Multi Religion Definition Essay

What Is Religion? Essay

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What is religion? Each person’s definition of religion is different. Each person’s faith is different. This is a question that has been asked for centuries, and regardless of the answer given there is no right or wrong answer. Religion can be defined as a group of people who have shared beliefs who feel their life has purpose or meaning. This feeling or belief that their life has meaning can come from outside of themselves, as well as within. Taking this one step further, these shared beliefs put into action in the form of worship, can be easily identified because they happen regularly. It can be said the Primal religions were in fact not religions. Some may argue Confucianism is not a religion. Others may say Taoism is not a…show more content…

They are teachings learned by previous generations then passed down, they are not always actions. The fifth feature of religion is grace. Grace is defined by Smith as “the belief and assurance that reality is on our side and can be counted on.” Lastly there is mystery. For this there is no exact definition, but it is all of what a religion cannot explain, it is all that the human mind cannot grasp, it is the certain “higher power” that religion offers. Of these six features, there are three that are present in most all religions, they are: authority, tradition, and mystery. Authority, tradition, and mystery further explore and define religion when looking specifically at Primal Religions, Confucianism, and Taoism. Primal Religions are often mistaken to be the religion of the primitive man, often thought to be unintelligent. There is a definition of “primal” that is better suited than unintelligent or primitive. Primal in terms of religion, refers to the lack of exposure to technology, it is not “knowing” the state of consciousness given to many by the technological environment. Primal religions preceded organized religion as we know it today by thousands of years, in some cases millions, but are still present in the world today; we now call them tribal religions. Within primal religions there are people who are knowledgeable about life, who are knowledgeable about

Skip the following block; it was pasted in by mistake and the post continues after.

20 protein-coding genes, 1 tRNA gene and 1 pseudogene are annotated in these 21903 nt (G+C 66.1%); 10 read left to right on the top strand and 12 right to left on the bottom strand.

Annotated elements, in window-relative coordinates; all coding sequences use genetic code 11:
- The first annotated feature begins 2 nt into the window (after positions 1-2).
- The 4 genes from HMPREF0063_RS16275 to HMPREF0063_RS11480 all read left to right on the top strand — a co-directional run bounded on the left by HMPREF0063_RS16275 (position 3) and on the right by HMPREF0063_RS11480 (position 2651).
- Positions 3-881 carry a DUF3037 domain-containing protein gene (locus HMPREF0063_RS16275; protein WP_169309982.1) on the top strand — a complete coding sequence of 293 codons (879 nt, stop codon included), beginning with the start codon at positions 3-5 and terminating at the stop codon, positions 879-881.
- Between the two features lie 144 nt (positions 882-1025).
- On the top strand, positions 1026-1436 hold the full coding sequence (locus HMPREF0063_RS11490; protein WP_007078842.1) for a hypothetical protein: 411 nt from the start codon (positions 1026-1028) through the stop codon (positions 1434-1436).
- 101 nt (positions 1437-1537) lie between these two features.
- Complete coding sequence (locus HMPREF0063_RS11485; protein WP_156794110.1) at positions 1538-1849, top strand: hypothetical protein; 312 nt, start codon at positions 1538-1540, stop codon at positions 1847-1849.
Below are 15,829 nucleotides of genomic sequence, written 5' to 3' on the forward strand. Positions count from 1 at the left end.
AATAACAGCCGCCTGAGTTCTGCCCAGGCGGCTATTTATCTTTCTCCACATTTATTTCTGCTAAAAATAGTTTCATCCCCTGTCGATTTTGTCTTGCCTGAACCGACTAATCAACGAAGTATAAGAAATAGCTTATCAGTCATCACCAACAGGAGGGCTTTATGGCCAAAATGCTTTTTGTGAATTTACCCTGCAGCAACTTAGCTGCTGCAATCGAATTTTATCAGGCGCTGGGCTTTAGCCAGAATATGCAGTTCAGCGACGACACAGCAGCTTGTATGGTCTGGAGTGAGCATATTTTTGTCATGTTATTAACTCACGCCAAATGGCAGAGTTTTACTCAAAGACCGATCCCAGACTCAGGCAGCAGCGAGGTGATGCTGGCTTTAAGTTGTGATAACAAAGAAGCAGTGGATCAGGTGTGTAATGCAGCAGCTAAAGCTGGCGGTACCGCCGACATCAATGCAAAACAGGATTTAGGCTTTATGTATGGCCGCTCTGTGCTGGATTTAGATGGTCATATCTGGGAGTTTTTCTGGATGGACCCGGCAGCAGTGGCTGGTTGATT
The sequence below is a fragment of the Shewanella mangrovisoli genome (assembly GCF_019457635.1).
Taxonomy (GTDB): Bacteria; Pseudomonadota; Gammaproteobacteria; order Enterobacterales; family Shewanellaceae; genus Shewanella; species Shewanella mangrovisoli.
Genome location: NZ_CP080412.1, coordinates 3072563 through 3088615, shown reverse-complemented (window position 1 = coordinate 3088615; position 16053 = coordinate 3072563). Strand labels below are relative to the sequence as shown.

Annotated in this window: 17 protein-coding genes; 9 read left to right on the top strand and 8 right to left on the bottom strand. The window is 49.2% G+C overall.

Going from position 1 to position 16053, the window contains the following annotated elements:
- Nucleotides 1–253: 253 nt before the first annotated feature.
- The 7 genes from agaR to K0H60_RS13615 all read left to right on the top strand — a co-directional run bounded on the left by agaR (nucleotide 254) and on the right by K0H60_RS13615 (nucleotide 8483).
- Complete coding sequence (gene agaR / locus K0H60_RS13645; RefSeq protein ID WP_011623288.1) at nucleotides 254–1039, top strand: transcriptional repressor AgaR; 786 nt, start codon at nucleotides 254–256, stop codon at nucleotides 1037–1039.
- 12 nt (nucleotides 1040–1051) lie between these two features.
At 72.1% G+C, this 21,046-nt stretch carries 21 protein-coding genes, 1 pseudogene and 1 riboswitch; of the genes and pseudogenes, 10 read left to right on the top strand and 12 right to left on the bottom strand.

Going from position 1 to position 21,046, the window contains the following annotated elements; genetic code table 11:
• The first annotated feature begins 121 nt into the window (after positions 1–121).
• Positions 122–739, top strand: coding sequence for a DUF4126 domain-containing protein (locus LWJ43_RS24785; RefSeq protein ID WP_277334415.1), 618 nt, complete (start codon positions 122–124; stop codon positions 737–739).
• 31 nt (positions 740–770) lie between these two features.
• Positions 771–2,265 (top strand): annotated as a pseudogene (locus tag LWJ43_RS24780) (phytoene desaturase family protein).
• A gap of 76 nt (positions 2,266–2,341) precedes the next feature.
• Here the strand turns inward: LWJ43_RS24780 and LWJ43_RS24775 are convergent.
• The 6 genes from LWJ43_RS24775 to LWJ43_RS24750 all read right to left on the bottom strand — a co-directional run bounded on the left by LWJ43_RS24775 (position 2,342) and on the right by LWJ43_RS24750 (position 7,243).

Defining Religion-4 traditions, and who are

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Definitions of the word "religion"

Problems. Some dictionary definitions

Problems with definitions of "Religion:"

The English word "religion" is derived from the Middle English "religioun" which came from the Old French "religion." It may have been originally derived from the Latin word "religo" which means "good faith," "ritual," and other similar meanings. Or it may have come from the Latin "religâre" which means "to tie fast," or "bind together."

Defining the word "religion" is fraught with difficulty. Many attempts have been made. Many people focus on a very narrow definition that matches their own religion, but few if any others.

A humorous case appears in Henry Fielding's novel "Tom Jones." where he has one character say:

"By religion I mean Christianity, by Christianity I mean Protestantism, by Protestantism I mean the Church of England as established by law."

Many definitions focus too narrowly on only a few aspects of religion; they tend to exclude those religions that do not fit well. As Kile Jones 1 wrote in his essay on defining religion that was once included in our section containing visitors' essays section: